Children and teenagers love looking ahead and speculating about new freedoms awaiting them. They consider each different one a sign they’re growing up. But that doesn’t necessarily mean maturity and ability to make wise choices are imminent. It’s a gradual and often slow process. While youngsters have time in their favor, they rush to what’s ahead for perceived bigger and better choices as their parents try coping with changes happening so quickly.
Older adults enjoy looking back and reminiscing about advantages and fun of yesterdays. Priorities change, and what once seemed incredibly boring may later become very interesting and perhaps even preferred.
After the holidays is a great time to look back and remember. Closets and storage areas are often chock full of interesting papers and letters tucked in boxes to enjoy when all is quiet. January, especially this year, will provide considerable quiet as social distancing and staying home continue. Countless memories are stored away in old newspapers, report cards from decades ago, greeting cards, and even old bank statements have stories to tell. As someone always trying to reduce papers and sometimes even keepsakes, I encourage others to devote time to sorting, remembering, smiling, and maybe even getting teary-eyed as people and moments from the past are revisited. Music from the ‘60s playing in the background helps create the mood.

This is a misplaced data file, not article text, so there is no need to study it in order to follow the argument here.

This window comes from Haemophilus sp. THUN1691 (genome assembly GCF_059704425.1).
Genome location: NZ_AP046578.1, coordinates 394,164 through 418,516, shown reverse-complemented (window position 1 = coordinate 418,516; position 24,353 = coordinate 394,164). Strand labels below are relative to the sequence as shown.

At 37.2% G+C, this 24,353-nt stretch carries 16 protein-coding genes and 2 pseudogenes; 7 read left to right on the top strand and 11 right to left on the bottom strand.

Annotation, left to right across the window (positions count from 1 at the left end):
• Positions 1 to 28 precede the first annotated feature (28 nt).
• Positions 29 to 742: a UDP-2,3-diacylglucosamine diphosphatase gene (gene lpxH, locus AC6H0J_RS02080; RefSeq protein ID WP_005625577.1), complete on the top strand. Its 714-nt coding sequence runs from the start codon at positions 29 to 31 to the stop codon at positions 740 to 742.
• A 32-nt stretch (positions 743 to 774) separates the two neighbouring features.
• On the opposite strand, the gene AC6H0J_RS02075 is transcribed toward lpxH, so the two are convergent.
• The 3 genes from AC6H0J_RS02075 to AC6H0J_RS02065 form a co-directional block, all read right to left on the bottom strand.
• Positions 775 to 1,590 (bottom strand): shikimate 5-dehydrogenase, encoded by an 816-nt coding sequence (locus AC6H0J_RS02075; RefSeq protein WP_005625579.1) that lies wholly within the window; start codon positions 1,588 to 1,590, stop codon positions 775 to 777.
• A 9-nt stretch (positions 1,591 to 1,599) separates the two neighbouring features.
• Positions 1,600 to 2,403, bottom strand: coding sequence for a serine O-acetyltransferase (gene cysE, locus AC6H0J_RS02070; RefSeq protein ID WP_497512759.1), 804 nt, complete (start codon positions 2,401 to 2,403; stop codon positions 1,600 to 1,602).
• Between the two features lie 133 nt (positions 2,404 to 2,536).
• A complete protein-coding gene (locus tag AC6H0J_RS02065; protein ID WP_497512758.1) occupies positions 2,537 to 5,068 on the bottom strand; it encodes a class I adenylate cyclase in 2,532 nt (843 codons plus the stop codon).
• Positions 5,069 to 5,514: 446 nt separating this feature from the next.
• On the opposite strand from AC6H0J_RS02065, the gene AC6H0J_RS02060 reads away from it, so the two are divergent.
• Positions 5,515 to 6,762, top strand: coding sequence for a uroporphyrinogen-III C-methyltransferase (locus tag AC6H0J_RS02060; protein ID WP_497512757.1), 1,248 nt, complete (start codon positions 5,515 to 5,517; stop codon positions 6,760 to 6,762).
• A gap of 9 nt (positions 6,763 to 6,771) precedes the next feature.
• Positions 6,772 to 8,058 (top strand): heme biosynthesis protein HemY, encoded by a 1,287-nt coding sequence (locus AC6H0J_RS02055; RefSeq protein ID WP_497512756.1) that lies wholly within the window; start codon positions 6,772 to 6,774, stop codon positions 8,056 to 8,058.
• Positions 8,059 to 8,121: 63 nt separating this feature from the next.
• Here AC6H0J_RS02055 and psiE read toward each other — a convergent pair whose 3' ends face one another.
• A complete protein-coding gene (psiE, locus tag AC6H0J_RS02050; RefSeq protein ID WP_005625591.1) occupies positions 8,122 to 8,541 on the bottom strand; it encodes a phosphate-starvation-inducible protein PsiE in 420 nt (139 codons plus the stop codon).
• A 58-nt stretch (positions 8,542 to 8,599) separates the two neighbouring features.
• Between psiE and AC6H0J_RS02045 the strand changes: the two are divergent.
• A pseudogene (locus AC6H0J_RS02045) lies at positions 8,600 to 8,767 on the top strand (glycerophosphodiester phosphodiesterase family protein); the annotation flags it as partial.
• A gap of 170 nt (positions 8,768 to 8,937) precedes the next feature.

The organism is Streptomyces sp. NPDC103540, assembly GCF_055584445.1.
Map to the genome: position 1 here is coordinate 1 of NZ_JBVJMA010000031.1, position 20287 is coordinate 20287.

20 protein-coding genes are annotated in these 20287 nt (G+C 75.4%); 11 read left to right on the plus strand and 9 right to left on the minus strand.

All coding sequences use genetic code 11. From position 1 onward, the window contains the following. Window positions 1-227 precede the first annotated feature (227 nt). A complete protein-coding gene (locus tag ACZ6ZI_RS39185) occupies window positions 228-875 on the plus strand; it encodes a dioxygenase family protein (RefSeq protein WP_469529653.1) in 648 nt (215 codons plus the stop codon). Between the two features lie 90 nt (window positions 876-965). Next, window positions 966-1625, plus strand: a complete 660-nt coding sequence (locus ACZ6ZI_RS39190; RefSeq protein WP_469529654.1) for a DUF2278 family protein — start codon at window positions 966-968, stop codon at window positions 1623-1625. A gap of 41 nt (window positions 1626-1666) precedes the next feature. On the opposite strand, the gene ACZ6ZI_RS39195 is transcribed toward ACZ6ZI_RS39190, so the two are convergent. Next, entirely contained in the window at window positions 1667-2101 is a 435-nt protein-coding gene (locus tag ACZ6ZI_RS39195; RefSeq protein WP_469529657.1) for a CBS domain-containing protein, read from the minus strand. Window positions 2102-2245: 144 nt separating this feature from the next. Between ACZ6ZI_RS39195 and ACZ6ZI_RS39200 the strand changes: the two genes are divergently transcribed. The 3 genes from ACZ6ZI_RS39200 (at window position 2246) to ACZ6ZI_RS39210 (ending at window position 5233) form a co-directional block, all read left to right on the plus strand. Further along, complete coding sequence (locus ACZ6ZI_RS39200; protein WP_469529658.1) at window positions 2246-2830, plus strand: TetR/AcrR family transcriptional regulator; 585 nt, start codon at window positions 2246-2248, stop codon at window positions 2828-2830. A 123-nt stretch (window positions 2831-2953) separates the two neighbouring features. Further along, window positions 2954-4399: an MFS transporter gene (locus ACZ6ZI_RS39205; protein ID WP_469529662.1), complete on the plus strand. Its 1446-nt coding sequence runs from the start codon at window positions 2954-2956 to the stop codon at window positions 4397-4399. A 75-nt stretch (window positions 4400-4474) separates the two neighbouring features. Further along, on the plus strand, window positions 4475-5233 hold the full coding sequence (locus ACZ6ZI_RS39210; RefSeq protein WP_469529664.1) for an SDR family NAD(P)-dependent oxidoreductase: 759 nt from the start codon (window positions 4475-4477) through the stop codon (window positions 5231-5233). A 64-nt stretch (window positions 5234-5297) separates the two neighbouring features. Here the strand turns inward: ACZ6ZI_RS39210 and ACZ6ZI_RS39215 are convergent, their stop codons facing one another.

Sometimes I wonder if mischievous individuals try to confuse me. While cleaning off a horizontal surface, I discovered the West Bluff Word from April of 1988. How did that happen to be there? On the front page it proclaimed The End and the first paragraph explains, “The paper is in its eleventh year” having grown from a “six page, 3,000 circulation to 28 pages, 11,000 circulation” started in 1977. The paper’s finale includes 20 pages chock full of interesting and entertaining advertisements and articles.
Page 2 features Dave & Ernie’s thrifty $2.50 breakfast or lunch special and an ad for Alwan Pharmacy on Western Ave. An entire page dedicated to advertising includes Pula Animal Hospital on Knoxville; Maroon’s auto service on Western; Larson Jewelers on Adams Street; Kallister Realty at 1005 W. Main; Haddad’s Restaurant at 1224 W. Main; and Main Street Coop Tapes and Records.
Peoria Savings was offering 9% interest on an annuity. Jumer’s Castle Lodge on Western advertised a Jumer Weekend for $101.75 that included dinner for two, overnight accommodations, breakfast for two, use of the pool and sauna, and Jumer baked breads to take home. Neil Norton Cadillac on Main Street featured a sale on 1988 models in stock, and Thompson Food Basket reminded customers to get their cards punched for the weekly drawing. Tingleff Pharmacy at Madison Park Shopping Center encouraged people to use the free blood pressure check.
A trip down memory lane with a newspaper, even a brief one, is enjoyable and names of one business or location generally lead to remembering more. It’s enjoyable to share names of places with friends who grew up in the same area. Sort through memorabilia from long ago, but once it gets tedious, put it aside for later. Don’t be afraid to get rid of things, but some of the more interesting items share with others. It’s a perfectly delightful and productive way to reminisce from winter right into spring.